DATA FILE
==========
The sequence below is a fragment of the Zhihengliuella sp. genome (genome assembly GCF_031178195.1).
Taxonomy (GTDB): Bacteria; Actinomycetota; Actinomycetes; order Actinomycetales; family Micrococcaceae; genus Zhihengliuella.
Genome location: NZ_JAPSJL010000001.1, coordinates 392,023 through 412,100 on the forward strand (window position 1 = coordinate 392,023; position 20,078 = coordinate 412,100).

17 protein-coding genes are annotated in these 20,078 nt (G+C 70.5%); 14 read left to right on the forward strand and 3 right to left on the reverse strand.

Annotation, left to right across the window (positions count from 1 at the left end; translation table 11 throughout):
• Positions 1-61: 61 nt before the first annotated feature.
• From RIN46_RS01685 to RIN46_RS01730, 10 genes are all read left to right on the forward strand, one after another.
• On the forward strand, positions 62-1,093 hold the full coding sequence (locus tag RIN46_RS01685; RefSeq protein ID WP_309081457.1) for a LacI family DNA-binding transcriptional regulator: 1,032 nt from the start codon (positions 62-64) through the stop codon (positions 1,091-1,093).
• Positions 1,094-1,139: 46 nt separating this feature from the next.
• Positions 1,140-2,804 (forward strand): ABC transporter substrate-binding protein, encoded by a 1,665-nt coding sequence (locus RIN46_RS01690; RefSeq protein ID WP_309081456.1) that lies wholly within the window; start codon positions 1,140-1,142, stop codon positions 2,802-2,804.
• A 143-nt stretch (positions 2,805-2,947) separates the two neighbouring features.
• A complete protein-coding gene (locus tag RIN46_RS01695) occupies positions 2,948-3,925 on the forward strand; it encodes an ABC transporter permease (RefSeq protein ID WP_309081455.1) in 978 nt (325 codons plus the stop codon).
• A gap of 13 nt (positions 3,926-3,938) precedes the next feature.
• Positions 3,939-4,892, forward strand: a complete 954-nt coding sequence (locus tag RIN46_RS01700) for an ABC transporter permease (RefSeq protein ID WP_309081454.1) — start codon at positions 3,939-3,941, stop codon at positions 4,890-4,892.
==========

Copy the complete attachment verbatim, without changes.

The sequence below is a fragment of the Zhihengliuella sp. genome (genome assembly GCF_031178195.1).
Taxonomy (GTDB): Bacteria; Actinomycetota; Actinomycetes; order Actinomycetales; family Micrococcaceae; genus Zhihengliuella.
Genome location: NZ_JAPSJL010000001.1, coordinates 392,023 through 412,100 on the forward strand (window position 1 = coordinate 392,023; position 20,078 = coordinate 412,100).

17 protein-coding genes are annotated in these 20,078 nt (G+C 70.5%); 14 read left to right on the forward strand and 3 right to left on the reverse strand.

Annotation, left to right across the window (positions count from 1 at the left end; translation table 11 throughout):
• Positions 1-61: 61 nt before the first annotated feature.
• From RIN46_RS01685 to RIN46_RS01730, 10 genes are all read left to right on the forward strand, one after another.
• On the forward strand, positions 62-1,093 hold the full coding sequence (locus tag RIN46_RS01685; RefSeq protein ID WP_309081457.1) for a LacI family DNA-binding transcriptional regulator: 1,032 nt from the start codon (positions 62-64) through the stop codon (positions 1,091-1,093).
• Positions 1,094-1,139: 46 nt separating this feature from the next.
• Positions 1,140-2,804 (forward strand): ABC transporter substrate-binding protein, encoded by a 1,665-nt coding sequence (locus RIN46_RS01690; RefSeq protein ID WP_309081456.1) that lies wholly within the window; start codon positions 1,140-1,142, stop codon positions 2,802-2,804.
• A 143-nt stretch (positions 2,805-2,947) separates the two neighbouring features.
• A complete protein-coding gene (locus tag RIN46_RS01695) occupies positions 2,948-3,925 on the forward strand; it encodes an ABC transporter permease (RefSeq protein ID WP_309081455.1) in 978 nt (325 codons plus the stop codon).
• A gap of 13 nt (positions 3,926-3,938) precedes the next feature.
• Positions 3,939-4,892, forward strand: a complete 954-nt coding sequence (locus tag RIN46_RS01700) for an ABC transporter permease (RefSeq protein ID WP_309081454.1) — start codon at positions 3,939-3,941, stop codon at positions 4,890-4,892.